Mr. McKeigue asks the question, "Has there been a discussion within the community as to why we choose to live in a capitalism society as opposed to a laborism, or better yet a humanism society ?"
The answer is yes, there was a discussion within the community and it is commonly known as the Cold War. It's interesting how proponents of socialism can't use that word anymore. They hide behind goofy, made-up words such as "laborism" because no one actually wants to live under a socialist system. And there's the rub: if you let people decide what they want, the collectivist model falls apart. It has to. Choice and centralized planning go together like Sambuca and Jägermeister. Don't try it. Trust me.
Of course there are outposts of socialism still skulking about like moldering 8-track tapes. I suppose rather than enjoying our freedoms and the beautiful west end of St Croix, Mr. McKeigue could take his pick among some of the remaining laborist redoubts:
The worker's paradise of North Korea. If you're going all the way, this is the place for you. As the most intentionally wretched place on Earth, it is the logical conclusion of collectivism because nothing actually gets collected. Interestingly, it turns out that centralized planning is exceedingly efficient at organizing the mass starvation of its own people. But these good socialists weren't first to market: Stalin used the starvation ploy to keep his people in line.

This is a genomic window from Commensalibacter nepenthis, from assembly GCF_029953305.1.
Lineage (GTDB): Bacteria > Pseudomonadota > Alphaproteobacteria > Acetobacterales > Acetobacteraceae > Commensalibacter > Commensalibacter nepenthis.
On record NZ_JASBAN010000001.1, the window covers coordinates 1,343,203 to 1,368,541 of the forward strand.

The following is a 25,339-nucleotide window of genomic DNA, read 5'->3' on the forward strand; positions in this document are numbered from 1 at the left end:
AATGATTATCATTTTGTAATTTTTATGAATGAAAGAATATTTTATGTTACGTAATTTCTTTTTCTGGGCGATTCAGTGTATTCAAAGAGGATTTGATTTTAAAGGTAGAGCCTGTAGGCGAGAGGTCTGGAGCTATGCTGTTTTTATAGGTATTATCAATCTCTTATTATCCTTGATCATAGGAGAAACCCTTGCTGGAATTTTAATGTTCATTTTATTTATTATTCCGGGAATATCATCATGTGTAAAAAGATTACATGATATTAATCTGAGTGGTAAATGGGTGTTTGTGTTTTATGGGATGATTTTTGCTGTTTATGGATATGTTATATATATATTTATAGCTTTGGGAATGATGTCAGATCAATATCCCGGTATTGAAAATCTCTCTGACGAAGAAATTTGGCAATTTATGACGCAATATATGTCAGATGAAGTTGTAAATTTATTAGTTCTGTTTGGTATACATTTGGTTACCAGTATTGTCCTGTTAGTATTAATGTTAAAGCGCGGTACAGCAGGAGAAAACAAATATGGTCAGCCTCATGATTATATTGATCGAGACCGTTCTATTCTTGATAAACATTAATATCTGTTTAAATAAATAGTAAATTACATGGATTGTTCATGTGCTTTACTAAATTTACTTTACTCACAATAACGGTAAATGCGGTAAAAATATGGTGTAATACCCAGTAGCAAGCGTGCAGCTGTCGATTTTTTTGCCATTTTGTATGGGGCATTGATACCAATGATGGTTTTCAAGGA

Robert Mugabe's Zimbabwe. This is Afro-Marxism at its finest. During the 2002 G8 summit, Zimbabwe's government ordered commercial farmers to cease all operations. The government withheld food aid from supporters of opposition parties and prevented opposition candidates from accessing the media. "Comrade" Mugabe (as he likes to be called) then announced plans to nationalize half of the remaining white farmland in the country, without compensation.
Much of the best land seized by the government wound up in the hands of Mugabe's cronies; farm laborers were left unemployed and homeless; once productive farms now lay fallow; and Zimbabweans who were given plots were not given legal title but were simply allowed to subsist as squatters.
The result of socialism in Zimbabwe? The currency lost nearly half its value overnight; international investors bolted. Zimbabwe used to be a huge net exporter of agricultural products and now it's reliant on UN food aid to survive. The life expectancy of Zimbabweans has fallen by about fifteen years to forty during Mugabe's rein. Sixty per cent of Zimbabweans are unemployed, and those who have jobs earn, on average, less than they did at independence twenty five years ago. The rest of the population gets by on less than a dollar a day.
Mr. McKeigue wonders, "While there has always been discussion about the minimum wage has their [sic] been discussion about maximum income?" I guess the only good thing about suffering under laborist systems is that maximum income is something you really never have to worry about.Jay CraftFrederiksted, St. Croix
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